6 Tips for Google Analytics is here for you to help you to improve and refine your analysis for SEO, your web marketing strategy and usability of your site. Google Analytics is a statistical tool which is relatively widespread and popular among the web-masters. The reason for this popularity is simple: the tool is free and effective. This is not necessarily the best or most suitable for each website, but it will satisfy most webmasters. You can read our previous article on Outgoing Link Tracking with Google Analytics, which is written for the current version (at the time of writing) of 6 Tips for Google Analytics.
6 Tips for Google Analytics : Back to Old School
Others are old, the interface might be different, but still they are quite important to read as the basics of Google Analytics, since it was introduced, has remained the same :
- Google Analytics : Understanding the perfect usage
- Why the data of Google Webmaster Tool and Analytics are different?
- How to use Google Analytics™s in-page analytics to increase pageviews?
These articles can be old more than 4 years but are still relevant to our current topic – 6 Tips for Google Analytics.
6 Tips for Google Analytics
IP exclusion from the statistics
This is the basis of this article 6 Tips for Google Analytics. If you want to be sure that your stats are reliable, start by excluding your own IP from the statistics of your website. To do this, go to each site’s administration menu at the top right of the page. In the profile menu of your site, you will get the “Filters” tab. Click “New Filter”. Give it a name and choose the Filter box with predefined settings, among which you will get the option to add your own IP address.
And voila, your computer is now excluded from the statistics in Google Analytics.
This will only work with a fixed IP address.
Alerts by Email
Remember that, it is possible to ask Google Analytics to send you automatic alerts. This is very useful to quickly detect a problem on sites where we work. Back to the administration menu of your site, find the “Custom Alerts” menu. Then click the “Create Alert” to develop an automated monitoring system.
Redefining the bounce rate
Bounce rate, which which we wrote comprehensively in the linked article, measures the percentage of people arriving on your site and leaving immediately. The concern is that, this data does not measure any user interaction with your website, such as pressing a download button for example or when the visitor remains several minutes on your content. For example, a visitor may find a logic to remain more than a minute on the page which is relevant and therefore he/she is much more interesting to you than someone who leaves the same page after 5 seconds. To make this difference and keep only the “real” bounces, search your Google Analytics code the following line:
_gaq push (['_trackPageview']).;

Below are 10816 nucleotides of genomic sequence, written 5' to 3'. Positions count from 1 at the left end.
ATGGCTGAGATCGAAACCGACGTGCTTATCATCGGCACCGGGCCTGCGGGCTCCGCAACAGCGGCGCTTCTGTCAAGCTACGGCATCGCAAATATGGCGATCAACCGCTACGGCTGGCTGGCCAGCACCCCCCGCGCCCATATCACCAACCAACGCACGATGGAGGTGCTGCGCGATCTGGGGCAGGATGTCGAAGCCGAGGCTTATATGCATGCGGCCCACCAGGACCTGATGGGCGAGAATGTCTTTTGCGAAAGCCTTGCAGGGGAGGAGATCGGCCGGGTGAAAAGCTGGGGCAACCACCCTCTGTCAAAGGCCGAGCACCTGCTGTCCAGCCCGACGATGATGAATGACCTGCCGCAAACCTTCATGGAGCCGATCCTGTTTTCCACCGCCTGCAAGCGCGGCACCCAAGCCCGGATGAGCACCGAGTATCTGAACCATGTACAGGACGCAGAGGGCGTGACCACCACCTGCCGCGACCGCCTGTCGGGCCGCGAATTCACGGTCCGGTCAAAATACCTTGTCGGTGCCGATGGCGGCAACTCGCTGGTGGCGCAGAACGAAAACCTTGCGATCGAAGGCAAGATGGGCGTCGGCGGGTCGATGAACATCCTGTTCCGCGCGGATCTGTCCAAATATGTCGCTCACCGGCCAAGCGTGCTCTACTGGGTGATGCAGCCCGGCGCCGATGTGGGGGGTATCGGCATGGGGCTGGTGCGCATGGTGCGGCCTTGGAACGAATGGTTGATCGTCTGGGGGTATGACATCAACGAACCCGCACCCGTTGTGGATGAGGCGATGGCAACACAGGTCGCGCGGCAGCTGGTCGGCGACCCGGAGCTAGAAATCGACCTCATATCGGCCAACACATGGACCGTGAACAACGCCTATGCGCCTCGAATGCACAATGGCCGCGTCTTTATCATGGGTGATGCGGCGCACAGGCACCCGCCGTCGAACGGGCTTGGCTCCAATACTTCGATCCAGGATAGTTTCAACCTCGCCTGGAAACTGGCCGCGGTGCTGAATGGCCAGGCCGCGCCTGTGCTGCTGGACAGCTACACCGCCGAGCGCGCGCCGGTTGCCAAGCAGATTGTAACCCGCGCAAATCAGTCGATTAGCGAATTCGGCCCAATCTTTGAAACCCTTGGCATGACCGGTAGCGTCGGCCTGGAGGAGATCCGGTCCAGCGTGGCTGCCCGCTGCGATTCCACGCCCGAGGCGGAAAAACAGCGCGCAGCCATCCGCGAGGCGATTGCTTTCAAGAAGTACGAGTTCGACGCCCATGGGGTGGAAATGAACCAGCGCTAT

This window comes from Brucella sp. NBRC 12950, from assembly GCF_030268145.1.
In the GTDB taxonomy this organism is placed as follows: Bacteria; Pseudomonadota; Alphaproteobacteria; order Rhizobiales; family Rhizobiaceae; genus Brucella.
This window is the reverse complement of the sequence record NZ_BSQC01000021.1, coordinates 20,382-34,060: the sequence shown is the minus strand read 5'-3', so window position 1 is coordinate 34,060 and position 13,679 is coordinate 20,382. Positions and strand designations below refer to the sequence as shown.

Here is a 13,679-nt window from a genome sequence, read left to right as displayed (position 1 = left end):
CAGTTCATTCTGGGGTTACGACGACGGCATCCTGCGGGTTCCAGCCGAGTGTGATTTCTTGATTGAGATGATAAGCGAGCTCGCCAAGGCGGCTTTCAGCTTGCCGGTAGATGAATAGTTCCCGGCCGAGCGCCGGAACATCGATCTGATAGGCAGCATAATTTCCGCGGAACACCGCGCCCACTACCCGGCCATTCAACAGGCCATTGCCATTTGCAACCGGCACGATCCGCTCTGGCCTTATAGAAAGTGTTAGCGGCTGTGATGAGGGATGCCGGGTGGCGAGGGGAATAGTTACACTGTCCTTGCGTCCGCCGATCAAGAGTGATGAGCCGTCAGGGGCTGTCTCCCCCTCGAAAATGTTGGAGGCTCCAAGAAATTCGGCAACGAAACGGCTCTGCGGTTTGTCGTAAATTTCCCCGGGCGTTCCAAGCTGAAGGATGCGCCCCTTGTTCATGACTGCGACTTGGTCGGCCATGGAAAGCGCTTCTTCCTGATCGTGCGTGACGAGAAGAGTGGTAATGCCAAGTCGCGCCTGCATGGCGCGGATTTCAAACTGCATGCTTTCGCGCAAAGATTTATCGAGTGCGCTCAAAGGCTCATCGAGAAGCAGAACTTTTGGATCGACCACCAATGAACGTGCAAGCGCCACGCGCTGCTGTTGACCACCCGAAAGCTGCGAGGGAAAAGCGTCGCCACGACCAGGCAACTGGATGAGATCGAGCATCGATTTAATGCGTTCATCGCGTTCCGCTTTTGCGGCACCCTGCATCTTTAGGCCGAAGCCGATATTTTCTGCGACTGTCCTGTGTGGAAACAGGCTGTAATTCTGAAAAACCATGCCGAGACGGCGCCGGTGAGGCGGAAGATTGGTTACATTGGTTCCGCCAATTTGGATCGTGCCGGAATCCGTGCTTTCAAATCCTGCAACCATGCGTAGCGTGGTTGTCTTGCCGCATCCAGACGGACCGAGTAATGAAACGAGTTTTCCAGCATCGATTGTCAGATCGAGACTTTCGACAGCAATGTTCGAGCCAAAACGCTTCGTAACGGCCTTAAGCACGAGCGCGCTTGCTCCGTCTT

Add this after the code :
setTimeout('pageTracker._trackEvent('NoBounce', 'NoBounce', 'Over 10 seconds')',60000);
You can also add a follow-up event on clicks and interactions that do not modify the page, such as a subscription to a newsletter or click on the download button. To do this, add this html code to your links and buttons:
onclick = "_gaq.push (['_trackEvent', 'category', 'name of this action']);"
By applying these methods, the bounce rate which will be displayed as people leaving in less than 60 seconds your site or that do not interact with your site. And still you can find the initial bounce rate, know that, it is always present in the statistics page of Google Analytics. Again, the guide on Outgoing Link Tracking with Google Analytics is important to understand the usage.
The different types of display option
Another trick to better analyze the data is to spend some time and have fun with different types of viewing your pictures. Top right of each of them, we can indeed find small icons to change the presentation of data.
Then you are free to compare any relevant criterion for you in each table, for example traffic sources with respect to income per visit.
For sites that do not directly sell products and services, therefore do not have ecommerce tag for such statistics, you must establish your goals and site. Goals can still measure the profitability several elements, e.g. each traffic source for each page. The idea is then to reuse this data in all your dealings, especially in the retail traffic sources to determine which are profitable or your page which generate revenue.
Weighted Sort Feature is Powerful
Again, this small option is not well known yet, but it is very useful. In many places, Analytics gives us access to a table with a lot of statistics. By default, the tool shows data by volume, either by visits, pages viewed, sales etc. but sometimes you may want to sort our data by secondary value, like; what are the pages with the highest income per visit? which pages have the highest bounce rate? What sources of traffic serve you nothing?
To do this, click the drop-down list at the top of each table which is in use, then select the “weighted sort” when it is available. You will see that the data to be displayed by Analytics.
We think, this guide on 6 Tips for Google Analytics gave you some idea about the somewhat not known features to all the users.
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